Blue Bloods 2017 – Therapeutic TV
In times of stress, TV and other activities can be quite therapeutic. Made by the producers of the highly successful Sopranos, Blue Bloods, a procedural about police officers, is one such TV series that can provide a welcomed distraction. A large part of the appeal is the main character Police Commissioner Frank Reagan, who is played by Tom Selleck.
Throughout his career, Selleck has exuded a “nice guy” vibe with that quirky smile underneath his handle-bar mustache. When 80s nostalgia creeps in, his iconic portrayal of Magnum, P.I. is right there at the forefront of our memories and is one of the 80s’ best detective shows.
Blue Bloods delivers a feel-good factor, providing an hour away from all the personal stresses and unpleasant news that are just outside the door. It doesn’t seek to create a utopia by any means – it is a cop series, after all – but most of the time, an episode feels like a well-deserved tonic by the time the closing credits are coming up. Therapy via TV, along with other activities like playing games, gardening, and caring for a pet, have all shown to help alleviate stress and reduce the effect of mild or even serious health problems.
Watching TV can make you more productive by energizing you when you are out of steam and some light-hearted humor or a nerve-racking drama will do exactly that. Blue bloods has both ingredients. It also has an old-fashioned appeal and ranks highly on many internet sites.
The next favorite star of the show, Donnie Wahlberg, who plays Danny, doesn’t always play by the book, but his brusque heart is in the right place. The other actors fit together perfectly, which points to superb casting and talented acting. The formula for most of the episodes is: something bad happens – several clever options are swiftly investigated – and it is usually resolved in the end. So, we don’t really have to go hunting around for the next chronological episode, but we can still shamelessly binge watch Blue Bloods when we can. The plots are well thought out and not overly complex like some other drama series. For example, Quantico is a masterful creation, but the plot changes too much and the intrigue can be quite dizzying! But with Blue Bloods, the blood and gore of contemporary cop flicks are oftentimes replaced with realistic thought-provoking and relevant conversations that have some take-away lesson.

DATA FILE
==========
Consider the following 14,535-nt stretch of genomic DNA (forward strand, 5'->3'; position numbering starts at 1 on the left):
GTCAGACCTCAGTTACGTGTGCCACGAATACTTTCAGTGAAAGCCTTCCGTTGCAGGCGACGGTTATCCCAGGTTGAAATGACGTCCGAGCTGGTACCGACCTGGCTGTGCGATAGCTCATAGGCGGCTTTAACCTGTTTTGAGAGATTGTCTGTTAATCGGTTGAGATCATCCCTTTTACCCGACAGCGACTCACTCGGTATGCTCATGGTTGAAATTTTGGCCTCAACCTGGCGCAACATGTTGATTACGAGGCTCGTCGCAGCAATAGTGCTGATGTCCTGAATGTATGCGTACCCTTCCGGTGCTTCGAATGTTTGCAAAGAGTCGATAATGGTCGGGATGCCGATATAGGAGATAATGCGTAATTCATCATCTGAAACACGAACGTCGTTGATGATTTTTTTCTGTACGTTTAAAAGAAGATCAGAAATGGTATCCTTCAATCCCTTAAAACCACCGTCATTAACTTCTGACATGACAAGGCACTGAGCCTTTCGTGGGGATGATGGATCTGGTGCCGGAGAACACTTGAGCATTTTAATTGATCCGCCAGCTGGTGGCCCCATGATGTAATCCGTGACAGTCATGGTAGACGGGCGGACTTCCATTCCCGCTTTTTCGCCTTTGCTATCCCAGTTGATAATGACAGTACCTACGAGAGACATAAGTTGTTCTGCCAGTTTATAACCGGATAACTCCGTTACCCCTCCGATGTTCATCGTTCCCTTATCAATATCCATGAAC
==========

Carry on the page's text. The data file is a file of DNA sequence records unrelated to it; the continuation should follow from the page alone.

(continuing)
This cop series has also long been the boob tube display of masculinity. In the old-school representation, the TV detective looks fear in the face and does not flinch, something that secretly we wish we could do in our real lives. A TV cop can associate with numerous seedy characters, yet maintain a level of integrity and desire to do what is right. He is as comfortable at a Mayor’s ball as he is with gang members on the street and a snitch in the alley. He’s devoid of any prejudice except for a bias toward protecting and uplifting the men in blue.
Perhaps it is the nostalgia for days gone when chest hair was not such a bad thing that draws us back to Tom Selleck. It could also be the lack of offensive language and gratuitous nudity and sex scenes. Funnily enough, the series is like a tame pussycat by most standards in this regard, but don’t imagine for a moment that it is made of fluff. Season 7 has effectively tackled police brutality, dishonest police, domestic disputes, and diplomatic immunity with all the nuances that can arise, all the while playing the devil’s advocate.
Sometimes it is difficult to fall in love with a show and watch it disappear for some unfathomable reason (classic example: Firefly). But after seven seasons of Blue Bloods with its fantastically working formula, something extremely bizarre would have to happen to derail future seasons of this popular show. Until then, we all can keep watching.